KEITH PRIMEAU feels good, speaks clearly, shows less and less of the symptoms that have plagued other professional athletes who have suffered the number of severe concussions that he did as the Flyers captain earlier this decade.
Except that, "When my immunity goes down, it goes straight to my head," he said yesterday.
Or . . . "My head pressure is a lot better, but I still get pressure there."
Oh, one more thing.
"For me the most frustrating symptom still is that I can't elevate my heart rate. Whenever I exert energy I get lightheaded and dizzy. And I'm unable to do any kind of exercise."
It's "a byproduct of my case," he said, alluding to the series of concussions, at least six, that forced his early retirement from professional hockey in 2006. Now 37, Primeau says, "I am not a crusader," but is aware that his decision last spring to donate his brain to research has reinserted him into the debate over the long-term effects of multiple concussions, and how leagues and teams are managing those injuries.
"I get emotionally conflicted with what I read," he was saying. "I get disappointed. Disappointed with ignorance and naivete and angry with a lack of understanding. And compassion."
He was talking about how the Eagles handled Brian Westbrook's first concussion, and the quickness by which he returned to play and was reinjured. It's deja vu for a guy like Primeau, not just because of his own case, but several others that have come before or since. Simon Gagne returned too soon two winters ago, got banged again and was pretty much done for the year. Eric Lindros. 'Nuff said.
And then there are the NFL guys he has gotten to know through the Sports Legacy Institute, the research center he donated his brain to. Founded by a concussion-plagued wrestler, Chris Nowinski, SLI's neurologists and neuropathologists have begun a long process of examining tissue from deceased ex-athletes, including NFL players like former Eagle Andre Waters, for evidence of chronic traumatic encephalopathy, or CTE.
Normally found in brains twice their age, evidence of CTE has been discovered in six of the seven brain tissues examined. Many of the deceased, such as Waters, exhibited troubling cognitive and personality changes, some that led directly to their deaths.
Waters was 44 and had been struggling with depression when he killed himself 3 years ago.
Bennet Omalu, a Pittsburgh-based neurologist, has also discovered Alzheimer's-like evidence in the brains of deceased players such as former Steeler Mike Webster. In October, the University of Michigan's Institute for Social Research released results of a phone survey of 1,063 former players, funded by the NFL. The number of players over 50 who said they had received a diagnosis of "dementia, Alzheimer's disease or other memory-related disease" was five times the national average, and for players between the ages of 30 and 49, that jumped to 19 times the national average.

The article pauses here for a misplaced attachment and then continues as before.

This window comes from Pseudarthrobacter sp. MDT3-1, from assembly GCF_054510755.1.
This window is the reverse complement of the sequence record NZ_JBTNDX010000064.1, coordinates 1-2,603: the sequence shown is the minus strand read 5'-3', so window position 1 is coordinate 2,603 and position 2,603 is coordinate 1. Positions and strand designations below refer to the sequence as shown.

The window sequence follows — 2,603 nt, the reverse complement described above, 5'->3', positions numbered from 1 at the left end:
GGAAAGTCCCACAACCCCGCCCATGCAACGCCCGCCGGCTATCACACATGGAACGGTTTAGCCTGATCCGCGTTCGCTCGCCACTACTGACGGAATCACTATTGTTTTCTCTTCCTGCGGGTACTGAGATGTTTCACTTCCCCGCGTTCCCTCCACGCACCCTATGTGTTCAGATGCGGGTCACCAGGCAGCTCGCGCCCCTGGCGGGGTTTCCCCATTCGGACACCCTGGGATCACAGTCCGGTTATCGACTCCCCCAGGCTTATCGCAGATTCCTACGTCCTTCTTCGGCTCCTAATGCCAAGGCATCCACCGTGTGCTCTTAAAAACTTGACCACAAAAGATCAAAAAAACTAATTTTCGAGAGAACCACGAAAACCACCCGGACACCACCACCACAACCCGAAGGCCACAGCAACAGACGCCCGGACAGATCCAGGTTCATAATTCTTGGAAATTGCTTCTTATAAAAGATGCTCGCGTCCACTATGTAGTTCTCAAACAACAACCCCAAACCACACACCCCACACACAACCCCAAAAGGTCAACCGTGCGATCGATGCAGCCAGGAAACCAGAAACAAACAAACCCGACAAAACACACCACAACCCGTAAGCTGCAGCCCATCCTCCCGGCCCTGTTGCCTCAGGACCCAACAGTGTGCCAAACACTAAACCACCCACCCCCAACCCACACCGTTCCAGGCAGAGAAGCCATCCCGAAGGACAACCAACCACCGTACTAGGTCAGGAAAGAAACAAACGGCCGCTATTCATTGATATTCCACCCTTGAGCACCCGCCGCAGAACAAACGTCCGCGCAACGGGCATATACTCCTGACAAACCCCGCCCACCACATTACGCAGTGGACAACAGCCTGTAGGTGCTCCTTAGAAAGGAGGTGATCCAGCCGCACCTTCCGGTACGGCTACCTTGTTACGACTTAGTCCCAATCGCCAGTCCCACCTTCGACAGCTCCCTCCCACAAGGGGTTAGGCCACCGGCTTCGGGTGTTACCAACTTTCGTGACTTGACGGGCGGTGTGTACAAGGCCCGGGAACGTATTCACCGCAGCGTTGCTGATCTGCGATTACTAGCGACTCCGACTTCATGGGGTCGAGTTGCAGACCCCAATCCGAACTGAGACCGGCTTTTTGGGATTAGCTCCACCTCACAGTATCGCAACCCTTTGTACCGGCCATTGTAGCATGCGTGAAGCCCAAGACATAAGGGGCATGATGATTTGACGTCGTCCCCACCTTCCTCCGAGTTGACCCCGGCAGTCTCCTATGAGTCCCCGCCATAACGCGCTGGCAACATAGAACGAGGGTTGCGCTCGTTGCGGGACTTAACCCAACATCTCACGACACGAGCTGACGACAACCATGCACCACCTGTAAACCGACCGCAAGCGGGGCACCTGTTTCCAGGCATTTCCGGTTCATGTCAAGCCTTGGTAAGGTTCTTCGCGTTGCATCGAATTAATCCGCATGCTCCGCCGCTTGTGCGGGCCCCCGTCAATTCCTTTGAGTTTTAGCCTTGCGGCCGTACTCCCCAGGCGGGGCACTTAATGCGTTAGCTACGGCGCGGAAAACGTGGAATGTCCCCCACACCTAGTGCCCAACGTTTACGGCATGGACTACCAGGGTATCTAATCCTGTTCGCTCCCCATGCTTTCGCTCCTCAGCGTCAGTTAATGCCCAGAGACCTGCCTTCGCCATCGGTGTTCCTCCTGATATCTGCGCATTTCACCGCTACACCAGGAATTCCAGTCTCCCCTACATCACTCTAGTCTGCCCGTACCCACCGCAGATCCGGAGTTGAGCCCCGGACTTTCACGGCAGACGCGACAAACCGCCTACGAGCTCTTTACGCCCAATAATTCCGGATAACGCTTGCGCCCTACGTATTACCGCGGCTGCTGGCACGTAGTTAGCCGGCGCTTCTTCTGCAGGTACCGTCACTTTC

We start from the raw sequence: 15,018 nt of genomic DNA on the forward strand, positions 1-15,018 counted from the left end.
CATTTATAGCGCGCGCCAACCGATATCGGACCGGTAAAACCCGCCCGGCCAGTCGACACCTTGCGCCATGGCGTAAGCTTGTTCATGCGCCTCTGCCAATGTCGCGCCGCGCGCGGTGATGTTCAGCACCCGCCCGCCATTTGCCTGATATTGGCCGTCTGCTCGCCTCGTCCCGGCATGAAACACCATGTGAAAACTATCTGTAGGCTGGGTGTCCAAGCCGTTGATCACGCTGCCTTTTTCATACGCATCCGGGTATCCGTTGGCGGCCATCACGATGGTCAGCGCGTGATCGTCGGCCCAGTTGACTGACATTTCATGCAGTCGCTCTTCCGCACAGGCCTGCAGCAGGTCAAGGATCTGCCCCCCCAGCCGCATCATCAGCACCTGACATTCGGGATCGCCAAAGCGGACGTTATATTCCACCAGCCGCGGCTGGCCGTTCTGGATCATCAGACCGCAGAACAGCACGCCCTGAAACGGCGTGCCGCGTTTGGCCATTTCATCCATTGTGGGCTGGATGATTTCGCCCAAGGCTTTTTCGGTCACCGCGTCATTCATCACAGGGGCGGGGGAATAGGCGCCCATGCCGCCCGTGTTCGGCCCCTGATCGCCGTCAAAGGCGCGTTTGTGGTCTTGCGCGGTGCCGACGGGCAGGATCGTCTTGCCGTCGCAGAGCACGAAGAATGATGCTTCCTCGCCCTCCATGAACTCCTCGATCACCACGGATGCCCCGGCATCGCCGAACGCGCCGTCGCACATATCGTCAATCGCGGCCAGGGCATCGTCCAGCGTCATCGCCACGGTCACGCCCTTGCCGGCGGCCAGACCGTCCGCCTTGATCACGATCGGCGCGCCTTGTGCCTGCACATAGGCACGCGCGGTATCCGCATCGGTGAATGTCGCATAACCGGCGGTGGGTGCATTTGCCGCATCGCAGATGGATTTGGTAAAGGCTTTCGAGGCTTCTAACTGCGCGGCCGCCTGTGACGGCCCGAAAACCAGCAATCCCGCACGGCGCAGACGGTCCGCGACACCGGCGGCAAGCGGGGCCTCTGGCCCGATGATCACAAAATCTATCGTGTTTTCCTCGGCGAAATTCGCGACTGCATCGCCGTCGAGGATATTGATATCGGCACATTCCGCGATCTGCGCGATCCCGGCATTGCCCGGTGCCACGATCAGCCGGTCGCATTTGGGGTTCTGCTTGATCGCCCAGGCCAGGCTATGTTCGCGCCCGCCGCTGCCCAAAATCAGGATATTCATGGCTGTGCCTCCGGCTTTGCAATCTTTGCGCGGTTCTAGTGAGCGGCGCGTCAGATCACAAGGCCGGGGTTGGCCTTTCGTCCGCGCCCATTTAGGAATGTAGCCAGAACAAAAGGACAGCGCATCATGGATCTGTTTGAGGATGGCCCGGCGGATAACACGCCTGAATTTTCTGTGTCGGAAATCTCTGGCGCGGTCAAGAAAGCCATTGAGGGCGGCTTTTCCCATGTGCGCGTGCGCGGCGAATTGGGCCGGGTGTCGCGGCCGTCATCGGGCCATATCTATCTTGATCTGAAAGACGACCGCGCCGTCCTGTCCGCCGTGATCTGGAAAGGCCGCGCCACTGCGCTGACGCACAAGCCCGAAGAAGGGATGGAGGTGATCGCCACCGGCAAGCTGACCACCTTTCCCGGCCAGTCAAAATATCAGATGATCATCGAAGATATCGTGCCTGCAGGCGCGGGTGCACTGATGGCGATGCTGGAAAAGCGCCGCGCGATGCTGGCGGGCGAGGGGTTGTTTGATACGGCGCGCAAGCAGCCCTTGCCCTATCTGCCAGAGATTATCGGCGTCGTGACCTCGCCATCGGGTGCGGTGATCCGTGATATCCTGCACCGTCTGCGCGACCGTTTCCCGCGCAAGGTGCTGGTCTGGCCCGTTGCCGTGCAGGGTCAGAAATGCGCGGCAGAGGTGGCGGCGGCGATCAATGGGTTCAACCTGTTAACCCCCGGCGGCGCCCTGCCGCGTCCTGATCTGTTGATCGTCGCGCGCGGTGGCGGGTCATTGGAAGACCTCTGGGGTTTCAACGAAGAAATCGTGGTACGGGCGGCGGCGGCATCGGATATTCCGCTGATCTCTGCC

Ira Casson, who co-chairs the NFL's own commission on brain injury, has downplayed much of this, including the Michigan survey - which was funded by the league itself. Casson believes more evidence is needed, and recently implied, in a New Yorker magazine article, that players assume such risk of brain trauma when they sign to play professionally.
"We certainly know from boxers that the incidence of CTE is related to the length of your career," he said in the magazine article. "So if you want to apply that to football - and I'm not saying it does apply - then you'd have to let people play 6 years and then stop. If it comes to that, maybe we'll have to think about that. On the other hand, nobody's willing to do this in boxing. Why would a boxer at the height of his career, 6 or 7 years in, stop fighting, just when he's making million-dollar paydays?"
That approach enrages Primeau because it enables those who would like to ignore or minimize the risk to players who choose to play through wooziness, or return to the field too soon after suffering head trauma.
In an Associated Press survey of 160 current players released yesterday, 30 admitted hiding or downplaying the effects of a concussion. Half said they've had at least one playing the game and 61 said they had missed time because of it.
"I don't know the inner workings of a football locker room as compared to a hockey locker room," Primeau said. "But the play-at-all-costs mentality is greater than what we faced. I feel strongly even more so now. My opinion is that we mistreat and misinform and we misconstrue the facts. And it's not fair. Because although we're athletes and we accept part of that inherent risk, we're human beings. And we have a lot more life to live when our playing days are gone."
Thus far, the NFL has paid out approximately $5 million to former players with dementia. The Michigan survey, yesterday's AP story and the increasing number of ex-players like Primeau who have pledged their brains to science suggest that number will multiply exponentially in the years to come.
By then, of course, the damage already will have been done.
"A head is so much different than any other organ or bone or ligament in your body," Primeau said. "Without your brain you can't survive. I don't know if we lose sight of that fact. But we certainly overlook it."
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